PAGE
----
When you work with a caregiver service, the company will very likely require you to sign an agreement. It is important to read it very carefully and to understand what you’re agreeing to. For example, what are you agreeing to pay? For example, if you have agreed to pay $20 an hour for a caregiver for 30 hours a week, what if some of those hours include Saturday or Sunday care? For some of the agreements provided by agencies, work on weekends could be charged at time and a half. Therefore, you are actually paying $30 an hour for that weekend shift. While for other agreements, the weekend time could just be considered part of the week and the pay would be at the regular $20 an hour rate. Another thing to look out for is whether you are paying time and a half or even twice the regular rate for a holiday. The additional costs can add up so you want to make sure you understand what you are agreeing to. What about when you go on vacation? If you go away for a week, what are your obligations under the agreement? Are you required to pay the caregiver? If the caregiver goes away on vacation for a week, does he or she get paid for vacation under the agreement? If the caregiver goes with you on vacation, what expenses, if any, are you required to pay along with the regular pay rate?
If you are entering into a private caregiver arrangement, you should consider creating a written agreement with your caregiver. You might choose a formal contract, similar to a caregiver agency, or a less formal contract that just lays out your expectations. If the latter, you need to think about what your expectations are, i.e. hours, pay, vacation time and expenses, overtime and holiday pay, etc. These expectations should be clearly understood by both you and the individual caregiver. It is a best practice to put these things in writing in some sort of contract and to discuss them to make sure they are clearly understood by all parties. Otherwise, you may suddenly find your caregiver disgruntled or you may become disgruntled over something that could have been worked out prior to the arrangement.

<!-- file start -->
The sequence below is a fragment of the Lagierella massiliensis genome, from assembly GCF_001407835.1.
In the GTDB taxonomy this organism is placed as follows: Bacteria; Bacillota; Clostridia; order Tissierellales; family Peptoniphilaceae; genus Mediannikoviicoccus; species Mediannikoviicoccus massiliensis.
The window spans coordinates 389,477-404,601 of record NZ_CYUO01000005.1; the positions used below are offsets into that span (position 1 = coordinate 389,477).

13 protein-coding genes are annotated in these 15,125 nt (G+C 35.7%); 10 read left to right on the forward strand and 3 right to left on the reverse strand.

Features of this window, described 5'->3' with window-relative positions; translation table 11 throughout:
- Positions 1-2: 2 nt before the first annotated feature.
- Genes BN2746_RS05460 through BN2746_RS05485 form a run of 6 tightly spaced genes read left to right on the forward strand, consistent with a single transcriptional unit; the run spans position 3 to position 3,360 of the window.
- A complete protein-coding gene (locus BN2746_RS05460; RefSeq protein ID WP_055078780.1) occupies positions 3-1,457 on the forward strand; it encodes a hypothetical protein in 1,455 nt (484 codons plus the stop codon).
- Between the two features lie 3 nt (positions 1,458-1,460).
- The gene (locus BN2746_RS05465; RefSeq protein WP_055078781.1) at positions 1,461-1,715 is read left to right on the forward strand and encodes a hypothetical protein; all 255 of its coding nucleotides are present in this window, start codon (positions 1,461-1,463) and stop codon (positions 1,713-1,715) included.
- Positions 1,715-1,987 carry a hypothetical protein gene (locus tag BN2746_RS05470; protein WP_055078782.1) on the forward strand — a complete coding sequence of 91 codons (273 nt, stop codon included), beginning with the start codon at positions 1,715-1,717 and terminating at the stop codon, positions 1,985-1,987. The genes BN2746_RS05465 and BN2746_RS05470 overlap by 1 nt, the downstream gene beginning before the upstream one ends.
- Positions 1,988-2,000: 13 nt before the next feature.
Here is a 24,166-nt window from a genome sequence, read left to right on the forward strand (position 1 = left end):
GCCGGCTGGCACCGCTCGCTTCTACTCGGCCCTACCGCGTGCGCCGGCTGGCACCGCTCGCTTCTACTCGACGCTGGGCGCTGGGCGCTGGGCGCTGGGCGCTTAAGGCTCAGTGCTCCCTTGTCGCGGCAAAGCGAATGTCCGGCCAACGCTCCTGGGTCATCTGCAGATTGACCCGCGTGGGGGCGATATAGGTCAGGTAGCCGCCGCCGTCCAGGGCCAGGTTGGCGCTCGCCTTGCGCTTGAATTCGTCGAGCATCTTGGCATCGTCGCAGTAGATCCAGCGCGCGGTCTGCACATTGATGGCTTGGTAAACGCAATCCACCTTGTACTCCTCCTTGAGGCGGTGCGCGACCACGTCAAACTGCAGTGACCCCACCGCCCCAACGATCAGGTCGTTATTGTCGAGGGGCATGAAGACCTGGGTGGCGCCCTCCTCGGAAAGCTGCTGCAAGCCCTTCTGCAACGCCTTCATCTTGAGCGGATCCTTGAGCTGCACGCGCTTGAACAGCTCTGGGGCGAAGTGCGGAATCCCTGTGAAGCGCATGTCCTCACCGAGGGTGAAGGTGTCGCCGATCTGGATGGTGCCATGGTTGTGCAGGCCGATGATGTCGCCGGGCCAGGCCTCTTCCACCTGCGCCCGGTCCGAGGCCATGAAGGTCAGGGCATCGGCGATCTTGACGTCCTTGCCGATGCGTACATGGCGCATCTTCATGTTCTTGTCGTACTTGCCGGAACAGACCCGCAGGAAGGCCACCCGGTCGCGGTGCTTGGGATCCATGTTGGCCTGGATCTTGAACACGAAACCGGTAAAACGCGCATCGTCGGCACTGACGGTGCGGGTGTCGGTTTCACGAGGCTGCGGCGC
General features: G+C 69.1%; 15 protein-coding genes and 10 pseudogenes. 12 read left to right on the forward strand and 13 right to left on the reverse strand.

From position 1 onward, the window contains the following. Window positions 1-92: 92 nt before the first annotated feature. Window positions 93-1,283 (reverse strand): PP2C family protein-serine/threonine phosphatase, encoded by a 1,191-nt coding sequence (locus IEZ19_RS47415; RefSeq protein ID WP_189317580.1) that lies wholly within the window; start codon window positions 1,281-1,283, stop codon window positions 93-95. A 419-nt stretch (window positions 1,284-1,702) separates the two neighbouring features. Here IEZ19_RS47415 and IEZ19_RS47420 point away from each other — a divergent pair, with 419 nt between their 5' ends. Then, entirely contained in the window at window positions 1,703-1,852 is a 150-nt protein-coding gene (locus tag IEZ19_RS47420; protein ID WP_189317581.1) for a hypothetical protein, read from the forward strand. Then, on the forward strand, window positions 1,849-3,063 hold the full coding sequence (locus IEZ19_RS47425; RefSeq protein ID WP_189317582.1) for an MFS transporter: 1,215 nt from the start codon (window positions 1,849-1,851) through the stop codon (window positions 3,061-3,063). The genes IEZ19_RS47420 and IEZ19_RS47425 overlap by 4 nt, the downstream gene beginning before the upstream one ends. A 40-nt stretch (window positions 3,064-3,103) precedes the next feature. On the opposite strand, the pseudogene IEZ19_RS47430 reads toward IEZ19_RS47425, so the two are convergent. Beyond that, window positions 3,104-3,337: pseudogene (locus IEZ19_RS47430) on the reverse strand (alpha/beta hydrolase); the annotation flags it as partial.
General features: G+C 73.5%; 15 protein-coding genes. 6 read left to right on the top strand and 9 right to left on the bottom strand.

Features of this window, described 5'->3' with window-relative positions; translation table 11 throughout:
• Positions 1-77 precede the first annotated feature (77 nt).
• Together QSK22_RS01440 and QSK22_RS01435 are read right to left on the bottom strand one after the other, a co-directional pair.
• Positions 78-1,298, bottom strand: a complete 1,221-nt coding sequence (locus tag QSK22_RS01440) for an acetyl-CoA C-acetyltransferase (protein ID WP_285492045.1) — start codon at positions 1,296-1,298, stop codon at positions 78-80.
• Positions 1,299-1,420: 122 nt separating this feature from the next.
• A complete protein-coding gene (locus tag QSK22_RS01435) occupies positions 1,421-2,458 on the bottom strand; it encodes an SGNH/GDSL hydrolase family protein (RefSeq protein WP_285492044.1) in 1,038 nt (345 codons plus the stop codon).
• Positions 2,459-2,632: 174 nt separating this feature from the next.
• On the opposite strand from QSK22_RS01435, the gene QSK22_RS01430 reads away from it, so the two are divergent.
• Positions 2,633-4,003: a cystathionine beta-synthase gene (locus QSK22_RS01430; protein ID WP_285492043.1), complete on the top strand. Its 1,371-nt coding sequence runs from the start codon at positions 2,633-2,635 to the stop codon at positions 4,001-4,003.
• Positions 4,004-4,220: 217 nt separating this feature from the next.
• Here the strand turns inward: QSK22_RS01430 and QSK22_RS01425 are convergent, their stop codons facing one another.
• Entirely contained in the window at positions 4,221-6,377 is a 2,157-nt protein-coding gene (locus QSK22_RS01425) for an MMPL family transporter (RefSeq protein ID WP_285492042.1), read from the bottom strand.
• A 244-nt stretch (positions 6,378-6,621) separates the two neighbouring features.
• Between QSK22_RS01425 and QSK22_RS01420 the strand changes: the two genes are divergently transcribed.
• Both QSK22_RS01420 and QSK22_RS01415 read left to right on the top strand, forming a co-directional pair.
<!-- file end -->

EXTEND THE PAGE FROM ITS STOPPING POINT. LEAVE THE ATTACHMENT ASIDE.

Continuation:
On a final note, with the COVID-19 (“Covid”) crisis, many agreements now include Covid waivers. These provisions require the caregivers, or sometimes the one receiving care, to sign off that if one contracts Covid from the other, they would hold the other harmless and not sue them for any damages sustained. As there is no clear legal precedent on this issue at this time, it is difficult to surmise whether or not those provisions are enforceable. What is important is for the caregiver, the one receiving care, and anyone residing in the home with the one receiving care, to take all necessary precautions to avoid getting Covid or transmitting it to another. Including in the agreement requirements for daily “no Covid symptoms” certification and temperature checks and the use of masks, gloves and other protective measures is certainly a good idea.